Or, as Sandra Ingerman says
“We’re not connected to Nature, we ARE Nature.”
A couple of years ago I was in the Arizona Sonoran Desert with my energy healing group. It was summer and the most beautiful storm clouds were gathering. The sky opened up and a deluge of rain poured down.
I’d been out hiking the day before and as we crossed a sandy path about twenty feet wide, the guide mentioned that if a summer storm is torrential enough, the rain comes down the mountain and a river is born.
In Spanish, this is called an “arroyo”, which means “brook”. It’s also referred to as a “wash”.
Omg. The most exciting thing ever! My friend, Paul and I had discussed this. He’d already experienced it (I’d missed the first opportunity and wasn’t going to miss it again) and knew exactly where to go.
We grabbed our cameras and headed into the desert in the rain. My heart was pounding with excitement. There was one issue of a keep-out kind of barbed wire fence, but Paul, like an expert rule-breaker, parted the wires so I could pass through. A piece of cake.
Seeing a river flowing through the desert was one of those “Mother Nature, I’m in awe of you” moments. Okay, it was more a brook than a roaring river. And it had already started to go down. But awestruck, I was.
Without saying a word, Paul and I quietly started looking on the edge of the wash for stones. I must have told him at some point of my love of gathering stones because all of a sudden he declared “So, you’re a rock hound.” A rock what?
I’d never heard that term but I attached it to myself that day and have never let it go. Lo, and behold, when I was researching the Petoskey Stone for this article, there it was again – “That said, the rockhounding is good from the springtime thaw until the snow flies late in the year.”
Thank you for that, Paul. Takes one to know one.
I’m proud to call myself a rock hound. I guess I’ve been one all my life but didn’t know it.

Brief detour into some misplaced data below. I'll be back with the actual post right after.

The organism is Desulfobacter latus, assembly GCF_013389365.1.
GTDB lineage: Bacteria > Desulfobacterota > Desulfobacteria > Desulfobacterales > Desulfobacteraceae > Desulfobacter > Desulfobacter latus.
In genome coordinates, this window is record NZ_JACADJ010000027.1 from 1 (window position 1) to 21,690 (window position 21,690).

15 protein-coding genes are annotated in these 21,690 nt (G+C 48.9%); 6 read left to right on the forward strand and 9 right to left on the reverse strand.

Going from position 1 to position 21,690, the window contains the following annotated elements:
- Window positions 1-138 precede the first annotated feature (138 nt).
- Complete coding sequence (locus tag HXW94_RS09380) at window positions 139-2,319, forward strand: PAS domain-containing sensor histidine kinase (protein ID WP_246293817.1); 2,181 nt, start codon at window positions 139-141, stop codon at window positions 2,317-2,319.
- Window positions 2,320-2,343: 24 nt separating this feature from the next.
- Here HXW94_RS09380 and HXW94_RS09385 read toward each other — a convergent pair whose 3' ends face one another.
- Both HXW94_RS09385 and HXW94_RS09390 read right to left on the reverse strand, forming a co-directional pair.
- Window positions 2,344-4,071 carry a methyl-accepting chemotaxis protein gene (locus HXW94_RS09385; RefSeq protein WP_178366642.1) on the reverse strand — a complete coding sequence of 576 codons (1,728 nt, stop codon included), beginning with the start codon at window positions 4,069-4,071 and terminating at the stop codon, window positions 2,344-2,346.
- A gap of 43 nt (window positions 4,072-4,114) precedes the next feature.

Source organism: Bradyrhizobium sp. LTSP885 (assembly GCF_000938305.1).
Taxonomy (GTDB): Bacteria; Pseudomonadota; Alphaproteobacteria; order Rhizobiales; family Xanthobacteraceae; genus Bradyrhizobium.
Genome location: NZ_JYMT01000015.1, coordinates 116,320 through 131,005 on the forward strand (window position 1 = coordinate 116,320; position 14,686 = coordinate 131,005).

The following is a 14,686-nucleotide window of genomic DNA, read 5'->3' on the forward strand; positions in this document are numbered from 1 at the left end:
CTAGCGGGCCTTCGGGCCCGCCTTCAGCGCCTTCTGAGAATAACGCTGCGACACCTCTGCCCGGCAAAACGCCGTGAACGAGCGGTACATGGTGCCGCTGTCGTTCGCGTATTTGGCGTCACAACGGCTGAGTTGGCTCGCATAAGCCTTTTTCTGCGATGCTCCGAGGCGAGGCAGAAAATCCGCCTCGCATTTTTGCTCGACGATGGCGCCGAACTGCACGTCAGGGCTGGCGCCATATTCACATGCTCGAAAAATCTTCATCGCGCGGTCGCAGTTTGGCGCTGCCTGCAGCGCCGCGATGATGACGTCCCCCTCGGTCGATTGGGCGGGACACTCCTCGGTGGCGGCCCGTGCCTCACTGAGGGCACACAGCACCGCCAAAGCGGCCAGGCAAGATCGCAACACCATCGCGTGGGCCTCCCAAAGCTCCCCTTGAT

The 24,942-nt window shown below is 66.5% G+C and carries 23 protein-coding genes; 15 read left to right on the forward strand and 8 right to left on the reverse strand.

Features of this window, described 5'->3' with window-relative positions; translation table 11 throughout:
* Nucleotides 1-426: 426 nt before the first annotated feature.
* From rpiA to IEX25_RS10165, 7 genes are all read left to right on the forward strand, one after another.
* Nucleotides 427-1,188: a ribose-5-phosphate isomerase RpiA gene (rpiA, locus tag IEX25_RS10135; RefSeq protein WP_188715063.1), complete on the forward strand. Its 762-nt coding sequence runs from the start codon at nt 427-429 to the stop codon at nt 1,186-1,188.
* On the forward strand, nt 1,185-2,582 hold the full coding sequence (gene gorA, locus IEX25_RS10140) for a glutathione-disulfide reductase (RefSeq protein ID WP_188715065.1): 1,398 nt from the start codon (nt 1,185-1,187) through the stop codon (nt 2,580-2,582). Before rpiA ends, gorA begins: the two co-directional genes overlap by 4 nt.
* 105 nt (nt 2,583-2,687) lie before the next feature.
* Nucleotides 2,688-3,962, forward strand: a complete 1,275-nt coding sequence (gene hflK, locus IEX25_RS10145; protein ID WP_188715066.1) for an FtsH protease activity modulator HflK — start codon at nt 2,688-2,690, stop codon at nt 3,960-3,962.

The more in love I fall with the Earth, the more alive the stones feel to me.
I never leave home without a stone in my pocket. I have one right now that I picked up on Long Island last weekend when I went to my friend, Karen’s memorial (which was more like a celebration).
I have no idea what type of stone it is. The color is sort of a golden umber and it has lots of interesting crackles and lines. It sparkles. I’m pretty sure Karen placed it there for me. It’s a happy stone to remind me of my dear friend. It’s always warm to the touch. It’s alive.
There are anti-rock hounders out there, I know. I’ve been chastised for taking stones, as well as flowers and sticks and feathers, from the outdoors. These naysayers believe we should leave everything in its natural habitat.
But I always ask permission – especially from the fairies at the Glen 🙂 – before I pocket anything to carry home. And when you live in a city, bringing a part of Nature home can be a great way to stay connected, and grounded.
I still treasure the one week a year I spend in Northern Michigan with the possibility it holds of discovering a Petoskey Stone. And as I think ahead to my summer trip to Ireland and Scotland, I can’t wait to see what I discover.
This article has been sloshing around in my head for months. Today I thought “What am I going to write for Earth Day?” and then rock hounding popped into my head.
So this is my tribute to our beautiful planet, rocks and all. I hope you enjoyed it. Are there any other rock hounders out there? Maybe we can start a club. 🙂
Happy Earth Day!